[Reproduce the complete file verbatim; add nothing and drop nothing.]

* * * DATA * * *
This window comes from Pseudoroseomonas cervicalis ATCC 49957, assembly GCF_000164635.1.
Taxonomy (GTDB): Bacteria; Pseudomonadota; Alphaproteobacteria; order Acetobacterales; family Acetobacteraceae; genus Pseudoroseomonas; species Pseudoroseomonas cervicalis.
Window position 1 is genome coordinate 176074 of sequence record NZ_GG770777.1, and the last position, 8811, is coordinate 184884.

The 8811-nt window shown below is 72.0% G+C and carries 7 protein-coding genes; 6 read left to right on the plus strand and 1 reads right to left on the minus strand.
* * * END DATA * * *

This window comes from Pseudoroseomonas cervicalis ATCC 49957, assembly GCF_000164635.1.
Taxonomy (GTDB): Bacteria; Pseudomonadota; Alphaproteobacteria; order Acetobacterales; family Acetobacteraceae; genus Pseudoroseomonas; species Pseudoroseomonas cervicalis.
Window position 1 is genome coordinate 176074 of sequence record NZ_GG770777.1, and the last position, 8811, is coordinate 184884.

The 8811-nt window shown below is 72.0% G+C and carries 7 protein-coding genes; 6 read left to right on the plus strand and 1 reads right to left on the minus strand.